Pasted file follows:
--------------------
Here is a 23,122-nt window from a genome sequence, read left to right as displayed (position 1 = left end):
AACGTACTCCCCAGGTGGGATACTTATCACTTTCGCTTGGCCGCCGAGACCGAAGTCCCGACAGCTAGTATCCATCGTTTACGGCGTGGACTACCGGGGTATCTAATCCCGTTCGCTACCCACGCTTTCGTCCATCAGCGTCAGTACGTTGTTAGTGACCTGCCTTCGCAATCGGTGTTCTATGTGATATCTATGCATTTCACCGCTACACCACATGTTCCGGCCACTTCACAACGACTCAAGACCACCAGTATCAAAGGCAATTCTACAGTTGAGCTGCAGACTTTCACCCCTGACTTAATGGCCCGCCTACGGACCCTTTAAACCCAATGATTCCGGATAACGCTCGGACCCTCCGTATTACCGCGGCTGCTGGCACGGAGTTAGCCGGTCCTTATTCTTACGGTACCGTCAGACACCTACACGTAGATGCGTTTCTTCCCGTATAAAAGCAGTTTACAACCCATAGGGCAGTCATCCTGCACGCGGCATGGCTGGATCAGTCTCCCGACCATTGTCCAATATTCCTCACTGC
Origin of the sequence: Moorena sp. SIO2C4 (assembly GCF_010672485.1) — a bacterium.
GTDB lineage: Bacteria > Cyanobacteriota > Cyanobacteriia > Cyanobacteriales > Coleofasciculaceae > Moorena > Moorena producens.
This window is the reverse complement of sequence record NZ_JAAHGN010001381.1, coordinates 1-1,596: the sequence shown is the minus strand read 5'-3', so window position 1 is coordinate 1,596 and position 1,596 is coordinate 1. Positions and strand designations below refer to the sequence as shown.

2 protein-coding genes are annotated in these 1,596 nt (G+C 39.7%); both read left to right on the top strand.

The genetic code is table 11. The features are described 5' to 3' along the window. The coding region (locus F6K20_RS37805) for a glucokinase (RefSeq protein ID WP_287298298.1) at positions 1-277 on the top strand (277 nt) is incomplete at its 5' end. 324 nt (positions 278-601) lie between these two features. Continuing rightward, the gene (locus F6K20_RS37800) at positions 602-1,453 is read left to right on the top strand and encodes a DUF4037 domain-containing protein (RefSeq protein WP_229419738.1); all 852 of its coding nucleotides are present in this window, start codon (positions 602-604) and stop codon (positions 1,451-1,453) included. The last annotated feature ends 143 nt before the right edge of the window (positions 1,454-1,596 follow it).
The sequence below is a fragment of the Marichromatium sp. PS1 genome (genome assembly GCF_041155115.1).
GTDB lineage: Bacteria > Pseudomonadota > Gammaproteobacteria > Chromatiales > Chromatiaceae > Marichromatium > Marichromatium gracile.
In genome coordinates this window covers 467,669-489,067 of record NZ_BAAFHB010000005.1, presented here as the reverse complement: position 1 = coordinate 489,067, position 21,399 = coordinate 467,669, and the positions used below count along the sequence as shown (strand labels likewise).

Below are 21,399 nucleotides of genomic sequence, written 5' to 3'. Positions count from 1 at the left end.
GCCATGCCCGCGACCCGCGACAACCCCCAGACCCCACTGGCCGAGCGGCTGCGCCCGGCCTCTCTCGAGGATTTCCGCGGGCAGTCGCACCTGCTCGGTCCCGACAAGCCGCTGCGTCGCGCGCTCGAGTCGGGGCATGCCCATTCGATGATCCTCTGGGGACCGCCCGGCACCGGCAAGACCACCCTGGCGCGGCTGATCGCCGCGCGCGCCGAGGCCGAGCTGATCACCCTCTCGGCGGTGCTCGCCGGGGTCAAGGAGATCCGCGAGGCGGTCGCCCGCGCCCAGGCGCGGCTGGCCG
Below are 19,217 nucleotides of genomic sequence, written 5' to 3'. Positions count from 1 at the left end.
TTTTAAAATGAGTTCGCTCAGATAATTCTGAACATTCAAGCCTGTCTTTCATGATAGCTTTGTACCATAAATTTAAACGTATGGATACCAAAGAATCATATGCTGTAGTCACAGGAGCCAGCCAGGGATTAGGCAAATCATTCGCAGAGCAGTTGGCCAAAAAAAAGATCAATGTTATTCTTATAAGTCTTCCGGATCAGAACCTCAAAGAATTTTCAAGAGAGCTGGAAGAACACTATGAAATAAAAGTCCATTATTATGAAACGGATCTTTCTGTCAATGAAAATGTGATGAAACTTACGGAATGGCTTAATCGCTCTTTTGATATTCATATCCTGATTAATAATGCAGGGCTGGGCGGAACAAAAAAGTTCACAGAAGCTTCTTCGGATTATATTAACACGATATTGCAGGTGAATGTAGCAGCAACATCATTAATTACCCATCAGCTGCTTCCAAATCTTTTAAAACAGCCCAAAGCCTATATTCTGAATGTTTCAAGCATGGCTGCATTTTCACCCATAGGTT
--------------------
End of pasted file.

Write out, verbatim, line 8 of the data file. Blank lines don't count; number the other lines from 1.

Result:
The sequence below is a fragment of the Marichromatium sp. PS1 genome (genome assembly GCF_041155115.1).